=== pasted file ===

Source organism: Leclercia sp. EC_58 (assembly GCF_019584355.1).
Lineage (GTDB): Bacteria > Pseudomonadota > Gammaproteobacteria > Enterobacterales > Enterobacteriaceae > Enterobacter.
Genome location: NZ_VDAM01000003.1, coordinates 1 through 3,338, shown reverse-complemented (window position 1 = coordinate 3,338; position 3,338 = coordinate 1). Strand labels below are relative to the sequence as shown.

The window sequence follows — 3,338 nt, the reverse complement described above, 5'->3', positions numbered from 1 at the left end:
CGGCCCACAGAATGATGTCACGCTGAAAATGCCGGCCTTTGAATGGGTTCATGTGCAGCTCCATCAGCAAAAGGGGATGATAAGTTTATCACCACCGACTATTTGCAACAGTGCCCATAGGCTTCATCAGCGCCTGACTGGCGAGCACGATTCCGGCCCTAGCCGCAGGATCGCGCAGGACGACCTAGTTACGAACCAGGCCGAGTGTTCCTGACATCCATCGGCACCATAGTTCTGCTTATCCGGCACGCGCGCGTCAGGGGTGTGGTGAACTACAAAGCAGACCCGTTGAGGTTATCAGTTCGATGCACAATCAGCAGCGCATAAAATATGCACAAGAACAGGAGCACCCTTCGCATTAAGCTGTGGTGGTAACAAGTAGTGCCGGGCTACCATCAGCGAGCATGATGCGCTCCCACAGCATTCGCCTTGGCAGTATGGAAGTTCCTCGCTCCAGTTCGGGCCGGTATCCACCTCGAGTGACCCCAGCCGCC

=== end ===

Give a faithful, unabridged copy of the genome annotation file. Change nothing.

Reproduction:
Source organism: Leclercia sp. EC_58 (assembly GCF_019584355.1).
Lineage (GTDB): Bacteria > Pseudomonadota > Gammaproteobacteria > Enterobacterales > Enterobacteriaceae > Enterobacter.
Genome location: NZ_VDAM01000003.1, coordinates 1 through 3,338, shown reverse-complemented (window position 1 = coordinate 3,338; position 3,338 = coordinate 1). Strand labels below are relative to the sequence as shown.

The window sequence follows — 3,338 nt, the reverse complement described above, 5'->3', positions numbered from 1 at the left end:
CGGCCCACAGAATGATGTCACGCTGAAAATGCCGGCCTTTGAATGGGTTCATGTGCAGCTCCATCAGCAAAAGGGGATGATAAGTTTATCACCACCGACTATTTGCAACAGTGCCCATAGGCTTCATCAGCGCCTGACTGGCGAGCACGATTCCGGCCCTAGCCGCAGGATCGCGCAGGACGACCTAGTTACGAACCAGGCCGAGTGTTCCTGACATCCATCGGCACCATAGTTCTGCTTATCCGGCACGCGCGCGTCAGGGGTGTGGTGAACTACAAAGCAGACCCGTTGAGGTTATCAGTTCGATGCACAATCAGCAGCGCATAAAATATGCACAAGAACAGGAGCACCCTTCGCATTAAGCTGTGGTGGTAACAAGTAGTGCCGGGCTACCATCAGCGAGCATGATGCGCTCCCACAGCATTCGCCTTGGCAGTATGGAAGTTCCTCGCTCCAGTTCGGGCCGGTATCCACCTCGAGTGACCCCAGCCGCC